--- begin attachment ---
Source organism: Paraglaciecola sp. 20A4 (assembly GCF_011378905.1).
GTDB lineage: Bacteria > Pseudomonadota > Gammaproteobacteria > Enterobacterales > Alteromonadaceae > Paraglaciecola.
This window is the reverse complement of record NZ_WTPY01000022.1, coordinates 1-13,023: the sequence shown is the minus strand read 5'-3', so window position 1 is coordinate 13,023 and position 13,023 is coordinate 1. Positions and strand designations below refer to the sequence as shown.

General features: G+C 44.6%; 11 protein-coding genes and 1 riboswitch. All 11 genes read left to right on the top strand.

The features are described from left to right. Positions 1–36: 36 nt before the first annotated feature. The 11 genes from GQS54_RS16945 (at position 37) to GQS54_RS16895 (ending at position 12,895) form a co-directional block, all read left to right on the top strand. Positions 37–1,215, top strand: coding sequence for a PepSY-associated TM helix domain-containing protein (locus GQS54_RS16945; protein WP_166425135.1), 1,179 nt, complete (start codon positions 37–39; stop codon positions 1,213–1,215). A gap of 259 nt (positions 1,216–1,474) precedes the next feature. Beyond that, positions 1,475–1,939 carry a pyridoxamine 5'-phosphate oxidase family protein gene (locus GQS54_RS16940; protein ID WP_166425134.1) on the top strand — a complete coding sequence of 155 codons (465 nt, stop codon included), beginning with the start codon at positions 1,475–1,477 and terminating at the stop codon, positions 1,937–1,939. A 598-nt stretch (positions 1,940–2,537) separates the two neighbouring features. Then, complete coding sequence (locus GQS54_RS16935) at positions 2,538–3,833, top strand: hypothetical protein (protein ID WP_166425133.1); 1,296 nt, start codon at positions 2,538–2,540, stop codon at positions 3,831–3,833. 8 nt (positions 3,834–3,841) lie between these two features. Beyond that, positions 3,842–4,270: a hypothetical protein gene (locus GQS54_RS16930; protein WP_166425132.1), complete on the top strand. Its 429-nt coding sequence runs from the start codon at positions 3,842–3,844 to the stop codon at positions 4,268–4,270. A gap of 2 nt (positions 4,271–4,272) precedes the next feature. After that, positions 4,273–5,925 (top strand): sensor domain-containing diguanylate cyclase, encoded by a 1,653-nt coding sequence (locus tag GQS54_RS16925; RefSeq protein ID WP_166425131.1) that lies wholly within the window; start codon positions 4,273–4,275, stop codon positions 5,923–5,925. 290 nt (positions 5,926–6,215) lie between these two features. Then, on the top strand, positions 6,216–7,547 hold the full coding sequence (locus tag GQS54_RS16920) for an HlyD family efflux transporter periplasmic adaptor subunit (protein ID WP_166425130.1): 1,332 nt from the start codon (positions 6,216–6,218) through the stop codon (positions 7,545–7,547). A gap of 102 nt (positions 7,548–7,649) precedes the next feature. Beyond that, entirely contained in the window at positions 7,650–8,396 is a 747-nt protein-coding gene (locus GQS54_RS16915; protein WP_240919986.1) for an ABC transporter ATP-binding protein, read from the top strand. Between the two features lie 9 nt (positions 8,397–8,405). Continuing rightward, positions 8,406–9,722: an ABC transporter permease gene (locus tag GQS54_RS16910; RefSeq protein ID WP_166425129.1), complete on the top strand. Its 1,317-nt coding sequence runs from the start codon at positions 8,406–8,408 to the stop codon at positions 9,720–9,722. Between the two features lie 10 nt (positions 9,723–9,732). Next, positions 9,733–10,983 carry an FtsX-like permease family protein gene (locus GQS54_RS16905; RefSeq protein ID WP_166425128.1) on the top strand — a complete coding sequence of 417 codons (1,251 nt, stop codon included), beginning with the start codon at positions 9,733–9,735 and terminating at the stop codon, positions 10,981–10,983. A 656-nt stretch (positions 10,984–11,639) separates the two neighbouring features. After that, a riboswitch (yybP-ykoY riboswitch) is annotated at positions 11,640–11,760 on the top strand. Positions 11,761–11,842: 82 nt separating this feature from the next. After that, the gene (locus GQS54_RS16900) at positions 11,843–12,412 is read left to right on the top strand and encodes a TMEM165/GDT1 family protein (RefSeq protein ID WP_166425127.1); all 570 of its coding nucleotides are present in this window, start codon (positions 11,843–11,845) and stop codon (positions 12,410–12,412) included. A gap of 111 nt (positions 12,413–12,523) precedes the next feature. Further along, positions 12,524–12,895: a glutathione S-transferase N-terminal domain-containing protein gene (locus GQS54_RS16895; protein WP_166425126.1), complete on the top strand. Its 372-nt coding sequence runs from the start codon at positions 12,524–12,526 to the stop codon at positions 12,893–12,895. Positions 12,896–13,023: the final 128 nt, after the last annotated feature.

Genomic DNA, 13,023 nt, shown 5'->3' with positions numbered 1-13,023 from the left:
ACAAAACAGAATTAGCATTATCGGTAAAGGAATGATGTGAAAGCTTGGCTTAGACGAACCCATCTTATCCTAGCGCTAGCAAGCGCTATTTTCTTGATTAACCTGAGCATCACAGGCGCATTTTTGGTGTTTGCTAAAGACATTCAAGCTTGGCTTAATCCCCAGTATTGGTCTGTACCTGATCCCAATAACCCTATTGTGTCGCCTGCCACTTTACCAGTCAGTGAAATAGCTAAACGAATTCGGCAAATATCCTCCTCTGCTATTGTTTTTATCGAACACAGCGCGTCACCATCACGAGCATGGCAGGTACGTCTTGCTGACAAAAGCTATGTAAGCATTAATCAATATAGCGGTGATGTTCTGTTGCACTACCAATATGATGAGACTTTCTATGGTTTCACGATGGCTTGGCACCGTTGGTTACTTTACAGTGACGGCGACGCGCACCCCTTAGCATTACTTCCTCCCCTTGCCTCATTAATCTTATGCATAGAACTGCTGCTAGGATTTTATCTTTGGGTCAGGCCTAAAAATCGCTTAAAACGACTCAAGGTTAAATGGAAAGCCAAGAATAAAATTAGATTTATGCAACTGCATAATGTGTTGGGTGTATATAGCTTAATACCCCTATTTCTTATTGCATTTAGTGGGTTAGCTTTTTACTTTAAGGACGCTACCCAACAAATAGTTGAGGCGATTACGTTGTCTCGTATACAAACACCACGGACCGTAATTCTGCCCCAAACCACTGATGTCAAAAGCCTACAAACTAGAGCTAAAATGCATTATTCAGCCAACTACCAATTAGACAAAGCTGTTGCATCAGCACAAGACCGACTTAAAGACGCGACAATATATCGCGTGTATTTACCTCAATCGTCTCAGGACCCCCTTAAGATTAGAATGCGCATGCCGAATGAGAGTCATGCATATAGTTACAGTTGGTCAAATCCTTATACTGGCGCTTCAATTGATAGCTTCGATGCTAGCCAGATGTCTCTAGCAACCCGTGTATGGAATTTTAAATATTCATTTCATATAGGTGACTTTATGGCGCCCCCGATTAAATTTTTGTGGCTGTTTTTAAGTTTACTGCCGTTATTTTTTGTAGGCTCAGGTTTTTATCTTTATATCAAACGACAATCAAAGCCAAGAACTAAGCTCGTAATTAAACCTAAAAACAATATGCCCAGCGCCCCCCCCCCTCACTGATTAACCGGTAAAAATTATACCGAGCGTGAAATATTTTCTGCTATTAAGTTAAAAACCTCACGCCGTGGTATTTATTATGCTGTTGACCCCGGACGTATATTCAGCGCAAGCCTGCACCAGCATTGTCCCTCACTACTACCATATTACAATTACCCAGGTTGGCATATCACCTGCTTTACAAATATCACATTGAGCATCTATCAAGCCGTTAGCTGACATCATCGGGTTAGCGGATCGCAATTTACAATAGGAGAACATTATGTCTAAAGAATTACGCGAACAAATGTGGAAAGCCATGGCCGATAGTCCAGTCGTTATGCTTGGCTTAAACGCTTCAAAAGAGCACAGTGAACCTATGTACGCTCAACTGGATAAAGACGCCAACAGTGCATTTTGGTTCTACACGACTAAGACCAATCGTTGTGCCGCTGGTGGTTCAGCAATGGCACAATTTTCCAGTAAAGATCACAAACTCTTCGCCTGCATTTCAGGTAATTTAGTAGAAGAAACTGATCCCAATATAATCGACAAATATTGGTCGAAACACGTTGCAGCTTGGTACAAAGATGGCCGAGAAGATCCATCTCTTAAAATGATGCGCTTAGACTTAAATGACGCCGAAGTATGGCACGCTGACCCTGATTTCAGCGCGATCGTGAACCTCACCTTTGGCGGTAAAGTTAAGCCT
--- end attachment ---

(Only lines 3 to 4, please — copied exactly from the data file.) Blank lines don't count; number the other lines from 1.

This window is the reverse complement of record NZ_WTPY01000022.1, coordinates 1-13,023: the sequence shown is the minus strand read 5'-3', so window position 1 is coordinate 13,023 and position 13,023 is coordinate 1. Positions and strand designations below refer to the sequence as shown.

General features: G+C 44.6%; 11 protein-coding genes and 1 riboswitch. All 11 genes read left to right on the top strand.